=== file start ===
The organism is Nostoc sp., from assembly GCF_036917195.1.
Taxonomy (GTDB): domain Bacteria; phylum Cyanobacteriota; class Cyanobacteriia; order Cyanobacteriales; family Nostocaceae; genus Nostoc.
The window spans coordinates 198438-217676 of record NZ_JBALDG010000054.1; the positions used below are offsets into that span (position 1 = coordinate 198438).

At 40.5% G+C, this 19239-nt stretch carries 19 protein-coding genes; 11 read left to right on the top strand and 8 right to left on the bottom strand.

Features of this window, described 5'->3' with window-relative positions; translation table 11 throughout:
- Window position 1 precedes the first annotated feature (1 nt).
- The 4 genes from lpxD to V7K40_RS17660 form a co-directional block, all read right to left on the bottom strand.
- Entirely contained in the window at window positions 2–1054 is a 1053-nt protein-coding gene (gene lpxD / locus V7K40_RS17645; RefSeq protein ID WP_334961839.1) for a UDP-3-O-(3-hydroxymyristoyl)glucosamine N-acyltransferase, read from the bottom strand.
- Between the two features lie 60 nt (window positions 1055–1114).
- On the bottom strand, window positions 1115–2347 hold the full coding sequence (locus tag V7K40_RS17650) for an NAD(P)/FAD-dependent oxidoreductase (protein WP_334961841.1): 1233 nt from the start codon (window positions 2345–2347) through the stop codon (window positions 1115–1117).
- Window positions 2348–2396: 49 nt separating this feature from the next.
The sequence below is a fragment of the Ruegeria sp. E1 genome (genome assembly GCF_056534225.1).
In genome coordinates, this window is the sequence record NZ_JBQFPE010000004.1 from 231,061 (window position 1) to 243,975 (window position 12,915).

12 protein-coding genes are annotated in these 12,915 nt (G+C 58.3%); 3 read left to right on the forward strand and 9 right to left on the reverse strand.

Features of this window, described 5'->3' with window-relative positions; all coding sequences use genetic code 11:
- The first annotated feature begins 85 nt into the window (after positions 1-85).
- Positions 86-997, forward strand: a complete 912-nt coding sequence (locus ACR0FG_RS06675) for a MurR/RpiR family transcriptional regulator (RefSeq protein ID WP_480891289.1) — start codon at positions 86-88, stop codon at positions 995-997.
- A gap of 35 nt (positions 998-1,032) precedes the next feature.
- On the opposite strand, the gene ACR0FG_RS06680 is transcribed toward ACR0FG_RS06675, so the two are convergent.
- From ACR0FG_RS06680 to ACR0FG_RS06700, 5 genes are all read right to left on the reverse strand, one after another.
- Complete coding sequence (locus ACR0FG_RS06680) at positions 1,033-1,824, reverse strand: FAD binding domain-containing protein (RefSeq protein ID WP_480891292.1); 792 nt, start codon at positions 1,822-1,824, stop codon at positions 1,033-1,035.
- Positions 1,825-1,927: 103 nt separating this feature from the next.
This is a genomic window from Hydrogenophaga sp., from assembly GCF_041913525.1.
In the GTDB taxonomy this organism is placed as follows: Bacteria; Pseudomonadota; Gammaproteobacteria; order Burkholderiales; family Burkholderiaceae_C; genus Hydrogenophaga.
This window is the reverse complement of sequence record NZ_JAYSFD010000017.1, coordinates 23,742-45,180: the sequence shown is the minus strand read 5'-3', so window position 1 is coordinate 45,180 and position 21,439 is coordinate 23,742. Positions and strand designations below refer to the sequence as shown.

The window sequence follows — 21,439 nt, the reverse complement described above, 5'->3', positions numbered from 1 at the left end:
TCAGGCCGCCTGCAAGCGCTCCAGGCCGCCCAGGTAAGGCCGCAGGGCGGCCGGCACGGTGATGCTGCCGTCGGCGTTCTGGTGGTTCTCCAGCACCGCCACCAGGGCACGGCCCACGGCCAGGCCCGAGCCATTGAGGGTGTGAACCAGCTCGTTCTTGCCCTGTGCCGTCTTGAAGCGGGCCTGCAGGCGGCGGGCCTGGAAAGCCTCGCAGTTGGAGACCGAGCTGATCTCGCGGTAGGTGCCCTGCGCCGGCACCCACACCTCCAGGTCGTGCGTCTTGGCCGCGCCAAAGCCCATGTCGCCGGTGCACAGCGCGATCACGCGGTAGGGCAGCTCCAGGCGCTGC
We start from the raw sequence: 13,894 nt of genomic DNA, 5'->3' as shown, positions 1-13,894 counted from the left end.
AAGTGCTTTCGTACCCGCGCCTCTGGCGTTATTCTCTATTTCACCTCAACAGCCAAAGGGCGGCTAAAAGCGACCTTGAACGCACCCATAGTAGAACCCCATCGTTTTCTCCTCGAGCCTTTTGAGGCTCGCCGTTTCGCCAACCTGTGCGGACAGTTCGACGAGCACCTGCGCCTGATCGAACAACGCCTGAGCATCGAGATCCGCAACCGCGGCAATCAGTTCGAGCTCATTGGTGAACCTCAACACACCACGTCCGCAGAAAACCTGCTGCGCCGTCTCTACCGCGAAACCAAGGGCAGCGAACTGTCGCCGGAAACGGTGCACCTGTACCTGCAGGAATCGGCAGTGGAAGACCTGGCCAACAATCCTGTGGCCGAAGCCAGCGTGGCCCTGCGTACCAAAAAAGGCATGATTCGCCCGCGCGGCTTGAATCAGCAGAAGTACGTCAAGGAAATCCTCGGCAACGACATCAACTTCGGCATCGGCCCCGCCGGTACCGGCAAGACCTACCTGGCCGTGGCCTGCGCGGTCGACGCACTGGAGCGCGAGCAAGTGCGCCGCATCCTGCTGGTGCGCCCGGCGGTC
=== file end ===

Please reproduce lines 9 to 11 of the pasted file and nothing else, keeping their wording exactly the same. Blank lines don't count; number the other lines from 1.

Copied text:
- Between the two features lie 60 nt (window positions 1055–1114).
- On the bottom strand, window positions 1115–2347 hold the full coding sequence (locus tag V7K40_RS17650) for an NAD(P)/FAD-dependent oxidoreductase (protein WP_334961841.1): 1233 nt from the start codon (window positions 2345–2347) through the stop codon (window positions 1115–1117).
- Window positions 2348–2396: 49 nt separating this feature from the next.